TNC: What keeps you optimistic about the future?
MARY GLEASON: The next generation of scientists and community members who are willing to change and be more revolutionary and radical in their thinking. They give me a lot of hope. I grew up in the '70s, very much a part of the environmental movement, and science and public pressure did make a difference. Now, with climate change, we need to do the same times a thousand to implement the systemic changes we need. And we don’t have time to lose. The younger generations are rightfully angry and worried about the world we are leaving them. I hope we can all kick butt together to make the changes we need.
We need to protect our marine ecosystems and help recover ocean areas that are being degraded. Healthy oceans will be more resilient to climate change, and the ocean is a huge part of the solution set for both addressing climate change and meeting human needs.
TNC: As you look back on your career, what are you most grateful for?
MARY GLEASON: I feel so fortunate that my childhood dream of being a marine biologist came true and that I had the opportunity to have an almost 20-year career at TNC doing the work I love with an incredible team of inspiring conservation professionals. Waking up every day to help protect nature and advance effective conservation has been challenging but never boring. And as someone on the cusp of retirement, it definitely feels bittersweet to leave. I know I’m not done with conservation work, and I’m excited to see the new forms it will take in my life.
October 21, 2020
Our Kind of Party: A Science Convening for Saving Whales
Earlier this month, TNC and the Ocean Protection Council hosted the West Coast’s largest science convening to prevent whale entanglement. Each year, whales are accidentally caught in marine debris and the gear that fishermen set out in the ocean. This can result in serious injury or even death.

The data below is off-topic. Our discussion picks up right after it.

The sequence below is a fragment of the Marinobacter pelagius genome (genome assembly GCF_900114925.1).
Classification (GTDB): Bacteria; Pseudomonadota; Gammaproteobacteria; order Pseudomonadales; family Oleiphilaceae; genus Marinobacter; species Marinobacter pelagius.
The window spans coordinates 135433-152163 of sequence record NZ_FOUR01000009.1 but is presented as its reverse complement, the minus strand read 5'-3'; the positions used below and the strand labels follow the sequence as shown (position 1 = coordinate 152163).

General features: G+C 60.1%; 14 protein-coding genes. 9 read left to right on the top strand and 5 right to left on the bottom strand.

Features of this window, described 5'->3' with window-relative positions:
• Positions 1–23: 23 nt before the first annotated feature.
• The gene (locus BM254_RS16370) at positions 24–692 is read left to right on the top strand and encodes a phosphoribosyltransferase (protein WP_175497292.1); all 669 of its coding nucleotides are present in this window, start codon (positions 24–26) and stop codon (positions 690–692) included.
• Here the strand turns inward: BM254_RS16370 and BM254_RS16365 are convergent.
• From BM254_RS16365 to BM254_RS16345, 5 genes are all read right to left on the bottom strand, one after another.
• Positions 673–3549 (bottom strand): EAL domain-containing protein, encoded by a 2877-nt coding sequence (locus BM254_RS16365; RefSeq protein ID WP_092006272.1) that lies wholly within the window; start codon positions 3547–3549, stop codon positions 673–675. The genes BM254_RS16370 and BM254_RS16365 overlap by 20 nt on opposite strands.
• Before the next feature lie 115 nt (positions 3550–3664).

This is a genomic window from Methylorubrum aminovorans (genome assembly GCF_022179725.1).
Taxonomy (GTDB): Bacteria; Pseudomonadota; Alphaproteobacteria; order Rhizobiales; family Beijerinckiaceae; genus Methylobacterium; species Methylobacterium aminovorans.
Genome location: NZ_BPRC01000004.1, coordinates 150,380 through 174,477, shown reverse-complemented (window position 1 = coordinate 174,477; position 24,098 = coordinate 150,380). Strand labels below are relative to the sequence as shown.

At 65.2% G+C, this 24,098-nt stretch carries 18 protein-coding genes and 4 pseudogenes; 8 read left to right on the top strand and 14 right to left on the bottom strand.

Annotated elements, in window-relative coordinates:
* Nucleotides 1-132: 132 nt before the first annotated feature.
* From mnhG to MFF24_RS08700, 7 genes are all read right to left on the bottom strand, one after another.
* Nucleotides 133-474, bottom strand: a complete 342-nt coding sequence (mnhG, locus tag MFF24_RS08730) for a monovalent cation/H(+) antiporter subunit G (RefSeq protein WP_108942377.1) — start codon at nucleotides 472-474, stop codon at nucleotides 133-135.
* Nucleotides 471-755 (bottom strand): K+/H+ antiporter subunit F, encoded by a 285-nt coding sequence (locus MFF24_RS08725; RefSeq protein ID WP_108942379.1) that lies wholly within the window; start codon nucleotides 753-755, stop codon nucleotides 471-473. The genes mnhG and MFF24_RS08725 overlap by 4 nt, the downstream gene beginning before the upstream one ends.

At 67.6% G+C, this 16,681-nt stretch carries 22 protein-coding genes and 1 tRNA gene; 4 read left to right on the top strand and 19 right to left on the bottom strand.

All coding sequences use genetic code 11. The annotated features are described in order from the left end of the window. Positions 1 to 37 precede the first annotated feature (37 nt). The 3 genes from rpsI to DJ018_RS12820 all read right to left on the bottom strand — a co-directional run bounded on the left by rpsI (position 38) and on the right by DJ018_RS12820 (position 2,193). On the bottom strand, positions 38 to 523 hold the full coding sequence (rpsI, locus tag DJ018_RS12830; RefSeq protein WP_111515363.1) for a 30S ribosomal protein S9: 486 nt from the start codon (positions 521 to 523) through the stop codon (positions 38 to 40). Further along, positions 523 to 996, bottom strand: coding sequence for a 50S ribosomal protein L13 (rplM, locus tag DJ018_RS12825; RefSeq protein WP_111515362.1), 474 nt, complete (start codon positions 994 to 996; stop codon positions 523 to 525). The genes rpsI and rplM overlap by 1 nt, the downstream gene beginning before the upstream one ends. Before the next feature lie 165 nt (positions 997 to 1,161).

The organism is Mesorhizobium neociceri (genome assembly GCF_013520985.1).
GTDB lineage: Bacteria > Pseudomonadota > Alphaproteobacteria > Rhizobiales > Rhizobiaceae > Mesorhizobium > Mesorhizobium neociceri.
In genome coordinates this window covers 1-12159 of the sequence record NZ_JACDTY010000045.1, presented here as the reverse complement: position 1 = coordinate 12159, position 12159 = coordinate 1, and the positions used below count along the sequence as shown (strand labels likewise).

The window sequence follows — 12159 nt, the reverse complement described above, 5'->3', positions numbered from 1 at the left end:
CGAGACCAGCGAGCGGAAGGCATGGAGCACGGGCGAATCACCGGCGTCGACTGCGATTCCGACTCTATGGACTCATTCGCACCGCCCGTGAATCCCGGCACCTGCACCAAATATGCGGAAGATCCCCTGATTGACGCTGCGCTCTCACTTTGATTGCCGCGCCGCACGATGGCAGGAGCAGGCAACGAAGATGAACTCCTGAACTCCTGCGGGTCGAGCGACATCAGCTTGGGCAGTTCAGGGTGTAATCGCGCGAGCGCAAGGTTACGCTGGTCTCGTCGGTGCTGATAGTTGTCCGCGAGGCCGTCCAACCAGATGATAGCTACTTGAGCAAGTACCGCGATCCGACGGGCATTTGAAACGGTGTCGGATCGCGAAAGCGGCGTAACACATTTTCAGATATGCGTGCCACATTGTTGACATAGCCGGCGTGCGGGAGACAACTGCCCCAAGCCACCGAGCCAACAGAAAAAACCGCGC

The science convening was designed to combat the issue on all sides, featuring panel discussions between state and federal fishery managers and fishermen and presentations from more than 20 researchers from around the U.S. Presentations highlighted opportunities for greater collaboration, as well as new tools and research to reduce the risk of entanglement in West Coast fisheries. And thanks to its virtual format, the convening safely hosted more than 200 attendees.
The timing of the event was critical. Washington, Oregon and California are all developing entanglement risk management plans that will set the course for improving whale conservation and uphold the fisheries that serve as economic pillars in the three states. Now, informed by findings from the workshop, the Ocean Protection Council is developing a competitive call for more than $2 million in public funding to advance research and tools to reduce entanglement risk across the West Coast.
June 4, 2020
Protecting Essential Ocean Habitat
Six years of collaborative efforts led by TNC’s California Ocean Program resulted in the protection of 150,000 square miles of critical seafloor habitat off the west coast. That’s nearly the size of the state of California! New regulations protect this habitat which is home to deep-sea coral and sponge formations. Fish populations have recovered to the extent that historically important fishing grounds have been able to reopen.
Protecting ocean habitat isn’t just a goal of environmental organizations; fishing communities also depend on a healthy ocean. But these two groups often find themselves at odds. In 2012, TNC and a coalition of organizations and fishing leaders came together to change that.
We brought together an extraordinary collaborative with the help of the Natural Resources Defense Council, the Environmental Defense Fund, and fishing industry professionals of all kinds. The collaborative held over 30 port meetings up and down the West Coast to negotiate a new proposal to the federal government that would enhance habitat protections while saving fishermen’s livelihoods.
By cross referencing fishermen’s knowledge of the seafloor with new scientific data, we were better able to identify high-value fishing areas and sensitive habitat for protection. The result was a massive win for the ocean and a more sustainable future for West Coast fishing communities.
By the Numbers: Upgrading Essential Fish Habitat
New square miles of seafloor fish habitat protected
New square miles of deep-water habitat protected
Square miles of sustainable fishing grounds reopened
Square miles of CA ocean habitat protected since 2006